Acta Zoologica (Impact Factor: 1.47). 01/2003; 89:153-168.
Source: DOAJ

ABSTRACT RESUMEN Con el proposito de estimar en que estrato del bosque tropical ocurre mayor diversidad de especies de insectos formadores de agallas y minadores de hojas, se realizaron muestreos desde marzo de 1997 a mayo de 1998 en dos bosques de la República de Panamá (Parque Natural Metropolitano y Fuerte Sherman). Nuestros resultados indican que en el dosel de ambos bosques existe mayor riqueza de insectos formadores de agallas y minadores de hojas que en el sotobosque, siendo la proporción de especies de estos dos grupos en el dosel y sotobosque de 2:1 respectivamente. El índice alfa de Fisher indica que los dos grupos de insectos son más diversos en el dosel de los dos bosques que en el sotobosque, siendo el dosel del Fuerte Sherman donde ocurre mayor abundancia de algunas morfoespecies. Palabras Claves: diversidad, dosel, insecto formador de agalla, insecto minador de hoja, Panamá, riqueza de especies, sotobosque. ABSTRACT To estimating in which layer of the tropical forest occurs the highest diversity of species of insect gall-makers and leaf miners, a survey was performed from March 1997 to May 1998 in two forests of the Republic of Panama (Parque Natural Metropolitano and Fuerte Sherman). Our results indicate that the canopy of tropical forest supports a higher species richness of insect gall-maker and leaf miners than the understorey. The proportion of species of both of these groups in the canopy and understorey is 2:1, respectively. The Fisher index alpha indicates that both groups of insects are more diverse in the canopy that in the understorey, the canopy of Fuerte Sherman being where the highest abundance of some morphospecies occurs.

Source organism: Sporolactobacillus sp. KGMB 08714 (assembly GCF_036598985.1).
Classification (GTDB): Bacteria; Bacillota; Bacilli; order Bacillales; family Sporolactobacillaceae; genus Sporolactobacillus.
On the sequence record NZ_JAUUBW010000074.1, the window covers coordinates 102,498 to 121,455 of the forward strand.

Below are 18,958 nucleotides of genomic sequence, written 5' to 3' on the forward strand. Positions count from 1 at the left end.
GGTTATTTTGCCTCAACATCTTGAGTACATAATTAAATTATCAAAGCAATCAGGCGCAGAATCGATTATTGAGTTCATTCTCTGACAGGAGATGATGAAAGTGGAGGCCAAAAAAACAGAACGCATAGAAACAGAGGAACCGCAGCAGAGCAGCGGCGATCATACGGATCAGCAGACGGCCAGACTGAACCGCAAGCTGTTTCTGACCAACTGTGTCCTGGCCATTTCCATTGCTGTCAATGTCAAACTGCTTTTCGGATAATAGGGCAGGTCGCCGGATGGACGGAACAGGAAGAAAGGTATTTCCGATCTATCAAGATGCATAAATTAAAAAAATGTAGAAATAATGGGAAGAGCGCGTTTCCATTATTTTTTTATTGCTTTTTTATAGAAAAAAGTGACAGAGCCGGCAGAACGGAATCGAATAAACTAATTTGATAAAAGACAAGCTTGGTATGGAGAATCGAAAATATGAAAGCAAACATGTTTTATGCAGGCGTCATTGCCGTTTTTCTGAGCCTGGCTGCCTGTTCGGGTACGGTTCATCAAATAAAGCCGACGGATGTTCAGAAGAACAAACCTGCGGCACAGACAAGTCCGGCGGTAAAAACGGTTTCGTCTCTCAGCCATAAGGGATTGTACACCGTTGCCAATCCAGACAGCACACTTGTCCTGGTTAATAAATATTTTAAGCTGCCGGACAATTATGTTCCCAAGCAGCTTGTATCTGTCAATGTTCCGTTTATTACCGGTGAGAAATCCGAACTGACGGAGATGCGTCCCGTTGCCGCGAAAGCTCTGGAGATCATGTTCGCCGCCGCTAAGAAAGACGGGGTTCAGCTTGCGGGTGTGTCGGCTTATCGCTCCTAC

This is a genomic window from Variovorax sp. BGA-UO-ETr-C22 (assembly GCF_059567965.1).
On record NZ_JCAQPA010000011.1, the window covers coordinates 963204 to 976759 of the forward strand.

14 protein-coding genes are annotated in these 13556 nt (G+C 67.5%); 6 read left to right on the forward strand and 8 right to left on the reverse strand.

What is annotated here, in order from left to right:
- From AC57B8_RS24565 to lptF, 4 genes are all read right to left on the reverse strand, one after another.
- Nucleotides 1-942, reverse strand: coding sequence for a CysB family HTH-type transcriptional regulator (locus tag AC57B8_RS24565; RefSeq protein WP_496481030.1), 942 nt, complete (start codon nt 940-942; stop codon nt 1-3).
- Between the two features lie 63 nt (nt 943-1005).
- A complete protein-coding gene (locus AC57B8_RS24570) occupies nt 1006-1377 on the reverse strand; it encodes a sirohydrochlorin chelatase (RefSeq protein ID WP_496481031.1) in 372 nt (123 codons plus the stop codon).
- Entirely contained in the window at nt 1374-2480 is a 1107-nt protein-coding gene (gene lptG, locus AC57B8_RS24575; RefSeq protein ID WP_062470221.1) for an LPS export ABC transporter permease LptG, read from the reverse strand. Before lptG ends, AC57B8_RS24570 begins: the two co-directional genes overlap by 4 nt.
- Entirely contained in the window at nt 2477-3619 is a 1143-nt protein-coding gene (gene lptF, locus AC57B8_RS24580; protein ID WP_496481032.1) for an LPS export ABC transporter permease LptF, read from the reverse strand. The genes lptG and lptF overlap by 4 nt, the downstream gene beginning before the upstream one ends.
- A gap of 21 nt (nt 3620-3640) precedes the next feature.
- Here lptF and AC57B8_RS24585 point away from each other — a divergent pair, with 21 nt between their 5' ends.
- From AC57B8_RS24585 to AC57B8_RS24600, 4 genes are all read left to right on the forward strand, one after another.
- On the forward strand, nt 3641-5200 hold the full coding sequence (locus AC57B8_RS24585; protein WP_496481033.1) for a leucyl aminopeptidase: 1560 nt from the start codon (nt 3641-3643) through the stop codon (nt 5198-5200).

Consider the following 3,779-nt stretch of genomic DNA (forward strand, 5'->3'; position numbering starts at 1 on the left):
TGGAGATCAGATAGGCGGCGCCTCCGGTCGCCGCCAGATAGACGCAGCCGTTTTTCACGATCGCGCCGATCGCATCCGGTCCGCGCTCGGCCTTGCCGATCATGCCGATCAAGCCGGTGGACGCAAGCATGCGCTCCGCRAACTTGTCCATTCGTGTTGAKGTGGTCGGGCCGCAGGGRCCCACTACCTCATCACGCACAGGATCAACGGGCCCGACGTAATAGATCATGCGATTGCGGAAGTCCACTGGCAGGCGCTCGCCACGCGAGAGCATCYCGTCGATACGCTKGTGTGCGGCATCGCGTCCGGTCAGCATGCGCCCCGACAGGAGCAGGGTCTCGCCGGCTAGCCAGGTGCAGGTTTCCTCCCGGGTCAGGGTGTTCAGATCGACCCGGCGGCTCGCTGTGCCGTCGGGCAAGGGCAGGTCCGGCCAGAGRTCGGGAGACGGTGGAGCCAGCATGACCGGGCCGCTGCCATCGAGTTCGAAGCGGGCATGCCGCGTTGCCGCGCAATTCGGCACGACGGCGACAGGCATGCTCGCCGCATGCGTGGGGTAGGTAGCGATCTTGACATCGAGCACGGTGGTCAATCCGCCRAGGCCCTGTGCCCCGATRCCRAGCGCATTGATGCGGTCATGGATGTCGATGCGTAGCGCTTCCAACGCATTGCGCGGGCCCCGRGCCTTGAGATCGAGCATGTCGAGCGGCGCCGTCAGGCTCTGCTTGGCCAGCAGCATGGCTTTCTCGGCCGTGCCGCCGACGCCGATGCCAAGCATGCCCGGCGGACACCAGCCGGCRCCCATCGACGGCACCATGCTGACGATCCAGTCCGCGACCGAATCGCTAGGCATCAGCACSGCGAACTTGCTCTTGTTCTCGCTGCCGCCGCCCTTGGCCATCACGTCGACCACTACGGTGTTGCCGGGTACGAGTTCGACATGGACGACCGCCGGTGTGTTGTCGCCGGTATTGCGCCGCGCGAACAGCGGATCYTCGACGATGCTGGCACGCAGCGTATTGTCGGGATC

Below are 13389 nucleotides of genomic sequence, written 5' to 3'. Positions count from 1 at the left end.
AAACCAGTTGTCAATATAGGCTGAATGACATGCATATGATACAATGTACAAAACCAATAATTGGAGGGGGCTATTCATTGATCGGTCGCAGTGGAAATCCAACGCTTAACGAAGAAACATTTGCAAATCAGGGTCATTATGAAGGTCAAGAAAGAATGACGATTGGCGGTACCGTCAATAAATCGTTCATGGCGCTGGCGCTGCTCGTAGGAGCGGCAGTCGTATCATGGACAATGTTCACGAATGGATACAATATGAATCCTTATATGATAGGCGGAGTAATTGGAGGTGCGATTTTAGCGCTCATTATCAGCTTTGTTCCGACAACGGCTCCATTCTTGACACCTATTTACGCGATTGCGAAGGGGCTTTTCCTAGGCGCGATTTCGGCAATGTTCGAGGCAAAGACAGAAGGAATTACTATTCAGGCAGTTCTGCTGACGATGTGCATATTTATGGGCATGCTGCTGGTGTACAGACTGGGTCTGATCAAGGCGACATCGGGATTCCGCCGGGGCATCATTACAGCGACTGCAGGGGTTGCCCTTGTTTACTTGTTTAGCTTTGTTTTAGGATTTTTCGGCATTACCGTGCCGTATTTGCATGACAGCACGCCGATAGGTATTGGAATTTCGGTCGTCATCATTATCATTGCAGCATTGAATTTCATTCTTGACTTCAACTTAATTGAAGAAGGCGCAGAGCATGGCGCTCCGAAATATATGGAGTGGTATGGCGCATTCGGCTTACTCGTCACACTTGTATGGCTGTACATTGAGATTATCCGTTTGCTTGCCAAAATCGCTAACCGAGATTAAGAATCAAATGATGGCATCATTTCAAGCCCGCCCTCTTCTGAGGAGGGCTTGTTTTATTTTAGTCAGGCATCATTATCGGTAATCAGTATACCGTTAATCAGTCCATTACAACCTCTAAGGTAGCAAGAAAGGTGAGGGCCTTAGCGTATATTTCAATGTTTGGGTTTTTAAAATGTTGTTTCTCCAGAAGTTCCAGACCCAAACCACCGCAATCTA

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    ABSTRACT: Interest in studying galls and their arthropods inducers has been growing rapidly in the last two decades. However, the Neotropical region is probably the least studied region for gall-inducing arthropods. A study of the richness and composition of gall-inducing arthropods was carried out at Coiba National Park in the Republic of Panama. Field data come from samples obtained between August 1997 and September 1999, with three (two-week long) more intensive samplings. Seventeen sites, representing the main land habitats of Coiba National Park were surveyed. 4942 galls of 50 insect and 9 mite species inducing galls on 50 vascular plants from 30 botanical families were colleted. 62.7% of the galls were induced by gall midges (Diptera, Cecidomyiidae), 15.3% by mites, Eriophyidae, 8.5% by Homoptera, Psyllidae, 6.8% by Coccidae and 5.1% by Phlaeothripidae (Tysanoptera). The host plant families with the most galls were Myrtaceae with seven, Bignoniaceae with five and Euphorbiaceae, Fabaceae and Melastomataceae with four. Leaf galls accounted for about 93% of collected galls. Most leaf galls were pit/blister galls followed by covering and pouch galls. Gall richness per collecting site was between 1 and 19 species. Coiba's gall diversity is discussed in relation to data available from other tropical sites from continental Panama and the Neotropical region. Our results support the idea that it may be premature to conclude that species richness of gall inducers declines near the equator.
    Revista de biologia tropical 10/2008; 56(3):1269-86. · 0.55 Impact Factor